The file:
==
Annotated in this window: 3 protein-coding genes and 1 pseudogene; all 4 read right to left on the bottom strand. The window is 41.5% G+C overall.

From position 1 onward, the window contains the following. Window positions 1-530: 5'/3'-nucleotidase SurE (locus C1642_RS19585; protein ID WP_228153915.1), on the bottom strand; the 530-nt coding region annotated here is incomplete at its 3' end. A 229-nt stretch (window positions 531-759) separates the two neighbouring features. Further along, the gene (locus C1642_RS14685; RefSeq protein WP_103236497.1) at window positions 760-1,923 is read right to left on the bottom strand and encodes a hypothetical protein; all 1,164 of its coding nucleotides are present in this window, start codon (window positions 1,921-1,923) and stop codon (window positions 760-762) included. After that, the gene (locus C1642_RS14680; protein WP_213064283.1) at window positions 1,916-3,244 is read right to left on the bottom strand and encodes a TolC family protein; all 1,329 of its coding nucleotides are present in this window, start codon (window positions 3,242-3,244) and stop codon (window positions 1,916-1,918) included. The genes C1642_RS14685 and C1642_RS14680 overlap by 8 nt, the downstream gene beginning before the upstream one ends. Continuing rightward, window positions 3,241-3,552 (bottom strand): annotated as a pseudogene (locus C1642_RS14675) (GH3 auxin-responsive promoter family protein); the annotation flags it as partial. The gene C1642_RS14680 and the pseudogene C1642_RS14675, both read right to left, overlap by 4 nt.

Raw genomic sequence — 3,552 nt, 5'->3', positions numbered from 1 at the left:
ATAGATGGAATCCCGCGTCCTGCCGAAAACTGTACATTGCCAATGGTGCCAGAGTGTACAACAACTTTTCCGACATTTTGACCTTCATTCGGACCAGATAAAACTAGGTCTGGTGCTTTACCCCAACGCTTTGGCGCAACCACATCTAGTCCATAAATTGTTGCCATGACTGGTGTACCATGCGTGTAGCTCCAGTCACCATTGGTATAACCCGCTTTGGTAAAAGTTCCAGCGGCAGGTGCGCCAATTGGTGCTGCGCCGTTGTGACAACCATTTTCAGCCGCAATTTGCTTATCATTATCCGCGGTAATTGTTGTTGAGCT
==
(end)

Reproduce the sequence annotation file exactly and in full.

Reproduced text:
Annotated in this window: 3 protein-coding genes and 1 pseudogene; all 4 read right to left on the bottom strand. The window is 41.5% G+C overall.

From position 1 onward, the window contains the following. Window positions 1-530: 5'/3'-nucleotidase SurE (locus C1642_RS19585; protein ID WP_228153915.1), on the bottom strand; the 530-nt coding region annotated here is incomplete at its 3' end. A 229-nt stretch (window positions 531-759) separates the two neighbouring features. Further along, the gene (locus C1642_RS14685; RefSeq protein WP_103236497.1) at window positions 760-1,923 is read right to left on the bottom strand and encodes a hypothetical protein; all 1,164 of its coding nucleotides are present in this window, start codon (window positions 1,921-1,923) and stop codon (window positions 760-762) included. After that, the gene (locus C1642_RS14680; protein WP_213064283.1) at window positions 1,916-3,244 is read right to left on the bottom strand and encodes a TolC family protein; all 1,329 of its coding nucleotides are present in this window, start codon (window positions 3,242-3,244) and stop codon (window positions 1,916-1,918) included. The genes C1642_RS14685 and C1642_RS14680 overlap by 8 nt, the downstream gene beginning before the upstream one ends. Continuing rightward, window positions 3,241-3,552 (bottom strand): annotated as a pseudogene (locus C1642_RS14675) (GH3 auxin-responsive promoter family protein); the annotation flags it as partial. The gene C1642_RS14680 and the pseudogene C1642_RS14675, both read right to left, overlap by 4 nt.

Raw genomic sequence — 3,552 nt, 5'->3', positions numbered from 1 at the left:
ATAGATGGAATCCCGCGTCCTGCCGAAAACTGTACATTGCCAATGGTGCCAGAGTGTACAACAACTTTTCCGACATTTTGACCTTCATTCGGACCAGATAAAACTAGGTCTGGTGCTTTACCCCAACGCTTTGGCGCAACCACATCTAGTCCATAAATTGTTGCCATGACTGGTGTACCATGCGTGTAGCTCCAGTCACCATTGGTATAACCCGCTTTGGTAAAAGTTCCAGCGGCAGGTGCGCCAATTGGTGCTGCGCCGTTGTGACAACCATTTTCAGCCGCAATTTGCTTATCATTATCCGCGGTAATTGTTGTTGAGCT